Indie game developer 🇨🇦

Working on some games for game jams in my free time

Admin of and frontend developer for sublinks

Account has automation for some scheduled posts

Site: Socials:

  • 97 Posts
Joined 1 year ago
Cake day: June 8th, 2023


  • Nothing would change about the community itself if it goes from lemmy to sublinks. Still accessible on the federation as normal and on version 0.1 the core features should have parity

    Reposting my comment I did before:

    Sublinks is a drop in replacement for lemmy. In version 0.1 nothing should really be different between the two apart from the default UI looking different

    For world Ruud commented about that before and nothings been decided currently on theyre going to handle it (I assume youll see some sort of post in their meta community way before anything happens)

  • I’m working on the frontend for it rather than the backend so I’ll comment more about that

    But a new project allows for way easier change of the base aspects. For example im currently working on a theme system thats allows for dynamic themes created at runtime as opposed to it needing to be built in. Also a components library. If this was added onto lemmy ui it would involve massacring the current structure of the UI to essentially make it a new project anyways

    Originally was working on the stuff in a new UI on my own but I’ve merged that into what’s happening with sublinks since they’re making a new UI anyways as well and would let more of my UI changes to get connected up to the backend easily and shared across multiple frontends

    In terms of technologies it also allows the federation code to be completely separated out from the api. Federation is currently its own project so it can be scaled separately and its made in go

    Also allows for more organizational changes since we have more control over how the project is structured and the structure of how we talk to each other and decide on changes is different than how its done with lemmy (having a matrix space we talk to each other and there being weekly meetings as well)

    Moderation tools is the first milestone after parity but theres also other milestones as well in terms of changes made that differentiates it from lemmy visible on our task board thats public on the github repo

    Normal thats theres going to be multiple of the same type of software as people have different goals of what it should be and how it should be organized. Bevy and godot both exist in the open source gamedev space. Theres 7 misskey forks that all mostly aim to do different things but share the misskey api (and a lot of them also use the mastodon api). One of which (iceshrimp) is currently having a rewrite to change the tech stack and make it easier for them to add features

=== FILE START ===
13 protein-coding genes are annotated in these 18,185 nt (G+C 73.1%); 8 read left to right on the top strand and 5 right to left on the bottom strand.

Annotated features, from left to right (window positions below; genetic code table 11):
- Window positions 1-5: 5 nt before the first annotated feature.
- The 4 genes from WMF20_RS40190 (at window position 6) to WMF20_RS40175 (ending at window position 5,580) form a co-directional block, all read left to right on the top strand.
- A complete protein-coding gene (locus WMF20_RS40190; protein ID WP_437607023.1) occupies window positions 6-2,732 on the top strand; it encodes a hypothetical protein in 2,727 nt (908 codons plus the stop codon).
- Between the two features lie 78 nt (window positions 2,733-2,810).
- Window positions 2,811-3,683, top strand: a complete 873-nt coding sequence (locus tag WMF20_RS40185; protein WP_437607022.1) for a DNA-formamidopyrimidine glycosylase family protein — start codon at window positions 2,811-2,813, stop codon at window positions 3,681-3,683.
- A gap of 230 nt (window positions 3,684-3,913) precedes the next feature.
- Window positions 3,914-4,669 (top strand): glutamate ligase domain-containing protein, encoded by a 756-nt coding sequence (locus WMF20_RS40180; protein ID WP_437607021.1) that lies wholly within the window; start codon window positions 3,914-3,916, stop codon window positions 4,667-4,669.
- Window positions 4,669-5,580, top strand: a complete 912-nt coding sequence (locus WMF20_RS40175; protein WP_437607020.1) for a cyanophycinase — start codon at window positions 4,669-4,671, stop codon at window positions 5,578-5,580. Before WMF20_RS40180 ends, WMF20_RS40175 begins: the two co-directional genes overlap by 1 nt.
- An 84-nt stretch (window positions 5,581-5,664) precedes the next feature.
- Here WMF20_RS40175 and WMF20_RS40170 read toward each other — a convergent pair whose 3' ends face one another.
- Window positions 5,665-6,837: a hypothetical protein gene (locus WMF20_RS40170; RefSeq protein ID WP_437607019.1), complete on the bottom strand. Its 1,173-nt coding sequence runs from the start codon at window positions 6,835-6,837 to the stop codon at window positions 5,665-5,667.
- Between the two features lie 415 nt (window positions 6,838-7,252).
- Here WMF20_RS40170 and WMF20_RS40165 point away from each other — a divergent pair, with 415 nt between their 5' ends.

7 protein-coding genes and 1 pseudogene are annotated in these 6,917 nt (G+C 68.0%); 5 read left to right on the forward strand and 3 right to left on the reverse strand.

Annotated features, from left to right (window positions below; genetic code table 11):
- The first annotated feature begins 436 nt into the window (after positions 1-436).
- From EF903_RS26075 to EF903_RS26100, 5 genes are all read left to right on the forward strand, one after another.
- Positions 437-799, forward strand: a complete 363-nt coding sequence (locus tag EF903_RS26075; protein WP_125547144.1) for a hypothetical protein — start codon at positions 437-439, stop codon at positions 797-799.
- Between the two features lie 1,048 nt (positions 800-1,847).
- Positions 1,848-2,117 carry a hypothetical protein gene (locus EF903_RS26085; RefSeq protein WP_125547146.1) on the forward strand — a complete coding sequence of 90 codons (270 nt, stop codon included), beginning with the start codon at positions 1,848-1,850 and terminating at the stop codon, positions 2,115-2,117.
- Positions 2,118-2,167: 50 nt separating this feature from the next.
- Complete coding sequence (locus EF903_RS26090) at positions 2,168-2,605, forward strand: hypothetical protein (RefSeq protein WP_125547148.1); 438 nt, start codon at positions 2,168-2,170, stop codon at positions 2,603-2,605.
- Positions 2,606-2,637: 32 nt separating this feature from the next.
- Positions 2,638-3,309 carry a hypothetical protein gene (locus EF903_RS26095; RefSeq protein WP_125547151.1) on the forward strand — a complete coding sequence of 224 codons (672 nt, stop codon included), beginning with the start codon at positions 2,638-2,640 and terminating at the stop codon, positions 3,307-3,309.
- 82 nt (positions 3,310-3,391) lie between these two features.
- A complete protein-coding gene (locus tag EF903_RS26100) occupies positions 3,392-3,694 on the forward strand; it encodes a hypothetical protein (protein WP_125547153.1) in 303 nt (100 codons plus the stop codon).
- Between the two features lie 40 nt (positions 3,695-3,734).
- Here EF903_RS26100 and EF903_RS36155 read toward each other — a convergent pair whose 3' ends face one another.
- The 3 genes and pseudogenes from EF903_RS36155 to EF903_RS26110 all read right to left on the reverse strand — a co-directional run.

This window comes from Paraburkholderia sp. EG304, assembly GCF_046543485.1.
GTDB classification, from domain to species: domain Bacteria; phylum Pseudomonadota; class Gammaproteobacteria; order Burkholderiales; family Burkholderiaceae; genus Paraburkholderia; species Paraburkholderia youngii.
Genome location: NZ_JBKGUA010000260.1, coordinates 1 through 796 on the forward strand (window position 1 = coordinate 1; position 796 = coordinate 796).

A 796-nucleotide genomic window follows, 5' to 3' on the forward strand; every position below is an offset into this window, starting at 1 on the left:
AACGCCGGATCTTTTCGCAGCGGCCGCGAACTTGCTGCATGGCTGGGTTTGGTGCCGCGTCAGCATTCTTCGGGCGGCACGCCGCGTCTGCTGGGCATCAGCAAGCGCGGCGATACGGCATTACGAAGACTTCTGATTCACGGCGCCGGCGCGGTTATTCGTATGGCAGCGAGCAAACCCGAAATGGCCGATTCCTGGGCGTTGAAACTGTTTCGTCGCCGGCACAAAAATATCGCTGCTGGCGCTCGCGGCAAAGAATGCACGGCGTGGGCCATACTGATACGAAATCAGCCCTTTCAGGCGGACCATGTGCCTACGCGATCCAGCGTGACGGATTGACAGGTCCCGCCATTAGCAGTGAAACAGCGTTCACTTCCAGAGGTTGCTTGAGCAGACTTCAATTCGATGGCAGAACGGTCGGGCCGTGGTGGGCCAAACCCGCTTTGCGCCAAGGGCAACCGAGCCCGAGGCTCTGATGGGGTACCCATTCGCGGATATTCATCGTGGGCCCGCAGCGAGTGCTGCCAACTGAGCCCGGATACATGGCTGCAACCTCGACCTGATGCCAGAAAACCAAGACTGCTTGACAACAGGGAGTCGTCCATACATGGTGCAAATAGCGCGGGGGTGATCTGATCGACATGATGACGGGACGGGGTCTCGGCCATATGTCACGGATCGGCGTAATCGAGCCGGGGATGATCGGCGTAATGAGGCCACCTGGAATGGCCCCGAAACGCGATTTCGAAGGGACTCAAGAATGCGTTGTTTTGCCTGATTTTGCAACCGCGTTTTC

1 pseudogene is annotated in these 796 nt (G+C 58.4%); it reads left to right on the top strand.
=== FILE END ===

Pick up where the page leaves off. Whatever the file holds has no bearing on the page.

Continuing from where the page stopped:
• Ive been working on some game tools to let me make various games quicker without needing to do the same things in every game i make

    Above you can see two of them ^ Ive got an achievement system implemented as well as a toolbar that lets you trigger things easily for testing purposes (e.g. giving the player a weapon, spawning an enemy, etc.)

    Theres a data persisting system that will persist data in different scopes (e.g. room, level, run, game, permanent) that everything else uses. For example the achievement system looks at a certain category and a trigger (which is a key that the data in the persister is set under) so that whenever data is added to that trigger it sees if its higher than the amount needing to unlock the achievement (and if so unlocks it). The persister is decoupled from everything else by sending signals and then everything that wants to look at what data is set can (this would be the achievements, the unlock system, the dialogue system to see which dialogue is unlocked, etc.)

    Main tools I have made:

    • palette swapping (allows for swapping the palette of the game so that things like each zone can have different colors)
    • unlocks (what weapons, enemies, etc. are unlocked)
    • toolbar (debug helping)
    • persister (persists data through a scope)
    • logger (logs information (separate so other components can show the logs e.g. the toolbar or a terminal)
    • leaderboard (keeps track of scores of players)
    • data (reads txt files from a data folder for usage in the rest of the game for separation of data and behaviours. e.g. you can define enemies each in their own txt file and have a generic enemy object that has its properties set based on the enemy it is. Makes it so you can easily add new stuff